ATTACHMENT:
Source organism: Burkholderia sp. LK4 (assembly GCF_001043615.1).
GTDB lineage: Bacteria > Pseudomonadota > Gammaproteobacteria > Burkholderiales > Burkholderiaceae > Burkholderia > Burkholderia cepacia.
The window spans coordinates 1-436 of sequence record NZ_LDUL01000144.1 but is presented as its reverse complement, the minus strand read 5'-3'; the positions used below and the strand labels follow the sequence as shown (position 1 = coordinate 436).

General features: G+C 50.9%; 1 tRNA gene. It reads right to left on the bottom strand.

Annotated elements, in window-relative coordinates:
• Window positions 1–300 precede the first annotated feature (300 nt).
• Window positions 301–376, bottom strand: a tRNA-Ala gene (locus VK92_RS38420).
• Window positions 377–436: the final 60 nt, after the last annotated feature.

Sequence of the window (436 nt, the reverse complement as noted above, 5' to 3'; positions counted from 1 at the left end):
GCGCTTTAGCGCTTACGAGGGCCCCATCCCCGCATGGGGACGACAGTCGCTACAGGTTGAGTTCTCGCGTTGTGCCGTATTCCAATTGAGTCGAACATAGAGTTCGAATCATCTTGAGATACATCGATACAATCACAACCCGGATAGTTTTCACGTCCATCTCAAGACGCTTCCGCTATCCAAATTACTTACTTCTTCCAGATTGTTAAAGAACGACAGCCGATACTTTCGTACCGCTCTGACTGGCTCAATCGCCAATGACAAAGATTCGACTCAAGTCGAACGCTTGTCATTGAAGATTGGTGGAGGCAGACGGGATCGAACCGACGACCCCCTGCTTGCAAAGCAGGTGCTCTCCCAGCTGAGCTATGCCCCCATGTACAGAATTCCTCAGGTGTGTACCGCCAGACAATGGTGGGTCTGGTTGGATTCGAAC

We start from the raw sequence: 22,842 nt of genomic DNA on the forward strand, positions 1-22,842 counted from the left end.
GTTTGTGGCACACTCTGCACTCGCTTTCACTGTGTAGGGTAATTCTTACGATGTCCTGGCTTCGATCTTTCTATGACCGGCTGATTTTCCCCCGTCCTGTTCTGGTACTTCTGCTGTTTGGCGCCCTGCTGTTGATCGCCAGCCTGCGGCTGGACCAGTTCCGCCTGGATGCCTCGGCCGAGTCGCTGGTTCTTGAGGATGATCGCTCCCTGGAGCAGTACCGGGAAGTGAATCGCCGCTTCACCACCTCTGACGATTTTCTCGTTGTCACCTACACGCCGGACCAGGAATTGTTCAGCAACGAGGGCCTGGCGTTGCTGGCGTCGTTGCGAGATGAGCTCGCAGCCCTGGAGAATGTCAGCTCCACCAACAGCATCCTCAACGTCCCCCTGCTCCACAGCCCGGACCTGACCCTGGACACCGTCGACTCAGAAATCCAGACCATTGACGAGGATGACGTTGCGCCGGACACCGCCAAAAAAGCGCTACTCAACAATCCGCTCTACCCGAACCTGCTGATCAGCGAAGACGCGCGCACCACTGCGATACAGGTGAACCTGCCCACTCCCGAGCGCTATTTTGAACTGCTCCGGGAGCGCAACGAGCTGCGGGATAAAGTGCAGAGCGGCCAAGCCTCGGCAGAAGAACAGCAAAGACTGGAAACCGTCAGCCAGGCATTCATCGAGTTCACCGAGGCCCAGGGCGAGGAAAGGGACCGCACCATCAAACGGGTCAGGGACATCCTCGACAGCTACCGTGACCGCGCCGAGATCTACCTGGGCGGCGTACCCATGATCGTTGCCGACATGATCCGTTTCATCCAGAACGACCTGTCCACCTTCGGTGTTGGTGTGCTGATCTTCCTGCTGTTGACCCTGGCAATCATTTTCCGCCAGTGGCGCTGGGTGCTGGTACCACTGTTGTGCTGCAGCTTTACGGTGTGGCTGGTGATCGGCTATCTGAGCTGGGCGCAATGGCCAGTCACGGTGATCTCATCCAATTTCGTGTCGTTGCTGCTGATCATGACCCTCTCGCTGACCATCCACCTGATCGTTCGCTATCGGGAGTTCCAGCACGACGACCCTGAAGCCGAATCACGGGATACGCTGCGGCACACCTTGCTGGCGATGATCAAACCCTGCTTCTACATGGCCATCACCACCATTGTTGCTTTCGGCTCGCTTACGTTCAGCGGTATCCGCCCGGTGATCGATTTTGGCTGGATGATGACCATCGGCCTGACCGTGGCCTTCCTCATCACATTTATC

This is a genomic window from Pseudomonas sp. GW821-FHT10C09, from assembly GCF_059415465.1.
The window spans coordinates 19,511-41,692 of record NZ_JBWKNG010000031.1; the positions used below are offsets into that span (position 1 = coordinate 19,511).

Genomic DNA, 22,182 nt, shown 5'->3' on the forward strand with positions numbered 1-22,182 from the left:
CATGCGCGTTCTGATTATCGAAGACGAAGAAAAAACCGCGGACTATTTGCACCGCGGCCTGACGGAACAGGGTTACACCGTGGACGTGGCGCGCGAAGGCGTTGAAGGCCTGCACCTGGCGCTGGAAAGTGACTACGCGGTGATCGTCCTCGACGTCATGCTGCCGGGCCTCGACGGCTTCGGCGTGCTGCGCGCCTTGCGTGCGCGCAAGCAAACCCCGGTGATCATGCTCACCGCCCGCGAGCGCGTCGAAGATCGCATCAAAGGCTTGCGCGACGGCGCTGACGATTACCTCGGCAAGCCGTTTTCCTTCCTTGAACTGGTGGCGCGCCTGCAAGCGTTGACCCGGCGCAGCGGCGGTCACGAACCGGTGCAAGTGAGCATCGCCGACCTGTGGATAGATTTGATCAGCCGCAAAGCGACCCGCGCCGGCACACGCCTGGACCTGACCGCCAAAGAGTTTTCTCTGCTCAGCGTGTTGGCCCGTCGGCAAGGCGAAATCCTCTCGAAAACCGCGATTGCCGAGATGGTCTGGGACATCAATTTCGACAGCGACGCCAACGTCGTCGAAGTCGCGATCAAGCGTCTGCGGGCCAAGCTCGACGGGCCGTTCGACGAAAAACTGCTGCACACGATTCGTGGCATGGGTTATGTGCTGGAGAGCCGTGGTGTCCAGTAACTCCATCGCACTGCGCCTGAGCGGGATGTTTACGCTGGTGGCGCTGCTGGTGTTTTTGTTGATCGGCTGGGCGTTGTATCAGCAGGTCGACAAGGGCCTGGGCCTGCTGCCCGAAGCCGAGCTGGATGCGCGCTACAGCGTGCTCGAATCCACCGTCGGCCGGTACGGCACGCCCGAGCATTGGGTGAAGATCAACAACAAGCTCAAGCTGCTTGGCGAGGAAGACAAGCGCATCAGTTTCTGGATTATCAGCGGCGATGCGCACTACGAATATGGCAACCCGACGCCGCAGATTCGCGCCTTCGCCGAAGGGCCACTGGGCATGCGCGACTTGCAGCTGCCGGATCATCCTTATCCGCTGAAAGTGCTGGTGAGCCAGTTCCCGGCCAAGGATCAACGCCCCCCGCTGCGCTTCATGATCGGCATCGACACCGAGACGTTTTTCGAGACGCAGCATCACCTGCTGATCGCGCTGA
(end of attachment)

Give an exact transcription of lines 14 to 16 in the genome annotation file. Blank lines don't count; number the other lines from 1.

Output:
The window spans coordinates 19,511-41,692 of record NZ_JBWKNG010000031.1; the positions used below are offsets into that span (position 1 = coordinate 19,511).

Genomic DNA, 22,182 nt, shown 5'->3' on the forward strand with positions numbered 1-22,182 from the left:
CATGCGCGTTCTGATTATCGAAGACGAAGAAAAAACCGCGGACTATTTGCACCGCGGCCTGACGGAACAGGGTTACACCGTGGACGTGGCGCGCGAAGGCGTTGAAGGCCTGCACCTGGCGCTGGAAAGTGACTACGCGGTGATCGTCCTCGACGTCATGCTGCCGGGCCTCGACGGCTTCGGCGTGCTGCGCGCCTTGCGTGCGCGCAAGCAAACCCCGGTGATCATGCTCACCGCCCGCGAGCGCGTCGAAGATCGCATCAAAGGCTTGCGCGACGGCGCTGACGATTACCTCGGCAAGCCGTTTTCCTTCCTTGAACTGGTGGCGCGCCTGCAAGCGTTGACCCGGCGCAGCGGCGGTCACGAACCGGTGCAAGTGAGCATCGCCGACCTGTGGATAGATTTGATCAGCCGCAAAGCGACCCGCGCCGGCACACGCCTGGACCTGACCGCCAAAGAGTTTTCTCTGCTCAGCGTGTTGGCCCGTCGGCAAGGCGAAATCCTCTCGAAAACCGCGATTGCCGAGATGGTCTGGGACATCAATTTCGACAGCGACGCCAACGTCGTCGAAGTCGCGATCAAGCGTCTGCGGGCCAAGCTCGACGGGCCGTTCGACGAAAAACTGCTGCACACGATTCGTGGCATGGGTTATGTGCTGGAGAGCCGTGGTGTCCAGTAACTCCATCGCACTGCGCCTGAGCGGGATGTTTACGCTGGTGGCGCTGCTGGTGTTTTTGTTGATCGGCTGGGCGTTGTATCAGCAGGTCGACAAGGGCCTGGGCCTGCTGCCCGAAGCCGAGCTGGATGCGCGCTACAGCGTGCTCGAATCCACCGTCGGCCGGTACGGCACGCCCGAGCATTGGGTGAAGATCAACAACAAGCTCAAGCTGCTTGGCGAGGAAGACAAGCGCATCAGTTTCTGGATTATCAGCGGCGATGCGCACTACGAATATGGCAACCCGACGCCGCAGATTCGCGCCTTCGCCGAAGGGCCACTGGGCATGCGCGACTTGCAGCTGCCGGATCATCCTTATCCGCTGAAAGTGCTGGTGAGCCAGTTCCCGGCCAAGGATCAACGCCCCCCGCTGCGCTTCATGATCGGCATCGACACCGAGACGTTTTTCGAGACGCAGCATCACCTGCTGATCGCGCTGA